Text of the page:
While the faces of the Convention have changed, the actions of the commissioners and administration have yet to be subjected to accountability regarding abuses of budget authority.

As you have read, the law is clear regarding appropriations. It is also clear in its path to remedy. One such remedy is provided in RSA 21:17 which allows:

24:17 Investigations. – The county convention by a vote of a majority of all its members may appoint a committee of its own members, not to exceed 5, and not over 3 to be of either of the 2 major political parties, to investigate conditions pertaining to the conduct of county affairs by any county officer or any person appointed or employed by such officer, which committee shall have power to summon witnesses, examine them under oath, secure a transcript of the testimony and do other necessary acts to conduct such an investigation.

We need not look back to previous years of abuse, 2020 provides a prime, and current example for which the committee of investigation may focus.

Having been granted the authority to transfer up to the sum of $5,000 between departments in the budget, it became clear in October 2020 that one department would exceed its $717,000 appropriation.

Executive Committee minutes Oct. 19, 2020
Executive Committee minutes Nov. 16, 2020

The year ended with department 025180 with a budget of $717,000 showing $919,385.88 having been spent, $202,385.88 more than had been appropriated for the department. (page 13)

Belknap County Convention formed a committee of investigation Dec. 14, 2020

As the chairman of the committee of investigations prepared to line up interviews with staff members, the administration was busy putting roadblocks in his path. They refused to pay for a court reporter to properly record testimony. Without properly recorded testimony under oath no investigation could proceed to gather reliable information.

In order to acquire the necessary testimony it became clear that a court order would be needed to assure payment to a court recorder, getting that court order would now require an attorney to represent the committee of investigation.

Chairman Silber held a meeting of the committee in order to seek approval to hire an attorney, who had agreed to allow payment upon the court’s order. Members of the committee failed to go forward in their duties.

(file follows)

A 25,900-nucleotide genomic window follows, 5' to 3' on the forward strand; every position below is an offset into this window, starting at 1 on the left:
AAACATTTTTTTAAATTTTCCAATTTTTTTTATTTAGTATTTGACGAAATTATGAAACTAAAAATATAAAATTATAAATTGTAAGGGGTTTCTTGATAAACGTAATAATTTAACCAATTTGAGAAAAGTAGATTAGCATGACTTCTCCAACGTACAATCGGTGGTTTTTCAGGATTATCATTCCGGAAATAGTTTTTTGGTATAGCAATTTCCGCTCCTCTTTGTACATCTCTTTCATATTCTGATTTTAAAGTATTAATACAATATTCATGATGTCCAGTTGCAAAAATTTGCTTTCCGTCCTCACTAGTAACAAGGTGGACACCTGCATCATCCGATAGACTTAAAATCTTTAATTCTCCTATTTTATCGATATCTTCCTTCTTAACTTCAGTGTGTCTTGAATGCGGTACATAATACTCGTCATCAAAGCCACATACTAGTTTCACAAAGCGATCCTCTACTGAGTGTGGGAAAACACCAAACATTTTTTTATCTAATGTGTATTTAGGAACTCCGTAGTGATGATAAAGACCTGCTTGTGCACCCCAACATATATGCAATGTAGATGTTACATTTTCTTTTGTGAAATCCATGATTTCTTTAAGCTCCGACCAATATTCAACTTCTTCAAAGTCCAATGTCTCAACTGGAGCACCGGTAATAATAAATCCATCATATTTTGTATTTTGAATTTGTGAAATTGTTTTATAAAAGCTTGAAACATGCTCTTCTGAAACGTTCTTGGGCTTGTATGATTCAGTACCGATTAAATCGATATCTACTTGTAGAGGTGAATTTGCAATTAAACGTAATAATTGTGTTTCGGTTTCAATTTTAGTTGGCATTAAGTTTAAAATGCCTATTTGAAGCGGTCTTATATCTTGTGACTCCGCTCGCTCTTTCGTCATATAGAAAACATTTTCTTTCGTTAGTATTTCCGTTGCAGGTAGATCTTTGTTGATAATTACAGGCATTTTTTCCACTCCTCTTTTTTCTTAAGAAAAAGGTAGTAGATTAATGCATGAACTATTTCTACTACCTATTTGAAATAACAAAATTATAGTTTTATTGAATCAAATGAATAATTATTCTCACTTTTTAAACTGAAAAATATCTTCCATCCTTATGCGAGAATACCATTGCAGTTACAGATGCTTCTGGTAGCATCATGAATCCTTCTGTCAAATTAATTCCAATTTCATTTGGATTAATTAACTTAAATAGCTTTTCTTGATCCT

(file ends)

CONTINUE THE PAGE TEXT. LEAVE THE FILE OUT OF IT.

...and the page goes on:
The issue will be returned to the Convention on August 10, 2021 at 7:00 pm to resolve questions surrounding the investigation. Of note, the first meeting of the Convention in December 2020 was a mixed, in person and Zoom remote meeting. Many of our new members were unable to grasp the depth of the issues due to the poor quality of communications via remote technology.

Representatives of Belknap county have a duty to investigate conditions pertaining to the conduct of county affairs by any county officer or any person appointed or employed by such officer. Failing to fulfill this duty would be an act of nonfeasance.


All the pieces in this series:

Malfeasance, Misfeasance or Nonfeasance

Belknap county delegation

If you are keeping count you know this is the fifth in the series of posts outlining the problems which continue in Belknap county.

The county administration for 2018 has taken a more low profile strategy in their attempts to take control of appropriating authority. On July 17, 2018 at the Executive Committee review of the budget a little problem popped up.

Separate fund? As in outside the budget? Here we go again.

A little bit a research showed that a scheme was created to allow the sheriff to move outside detail out of the budget.

Note that this dates back to April 3, 2018 shortly after the budget was made final. Also, there is no law that allows for this revolving fund. My criminal complaint was sent to the county attorney and the Attorney General. If you have been following along, you know there would be no criminal investigation.

Once again, on October 18, 2018 the commissioners reverse their action. No harm? No foul?

Back to today’s title, the case for misfeasance seems rather solid. A case for malfeasance is strongly supported. On Tuesday August 10, 2021 the county Convention will look at more recent actions of the commissioners. As chairman of the Convention, I can say that nonfeasance is not an option for the Convention.


All the pieces in this series:

If You Can’t Dazzle Them With Brilliance

Belknap county delegation

The 2017 sprinkler scam fell apart pretty quickly so for 2018 the Belknap county commissioners tried a more stealthy plan to snatch a few bucks from the contingency fund.

During the Executive Committee’s review of the budget on May 11, 2018 we noticed $4,000 had been removed from the contingency fund.

As mentioned, the statute is clear; 24:13 Powers. – II. Notwithstanding any other laws to the contrary, the county convention of any county shall have the power to appropriate a contingency fund to meet the cost of unanticipated expenses that may arise during the year or to provide payment for a performance audit under RSA 28:3-b, to be expended only upon approval by the executive committee of the county delegation.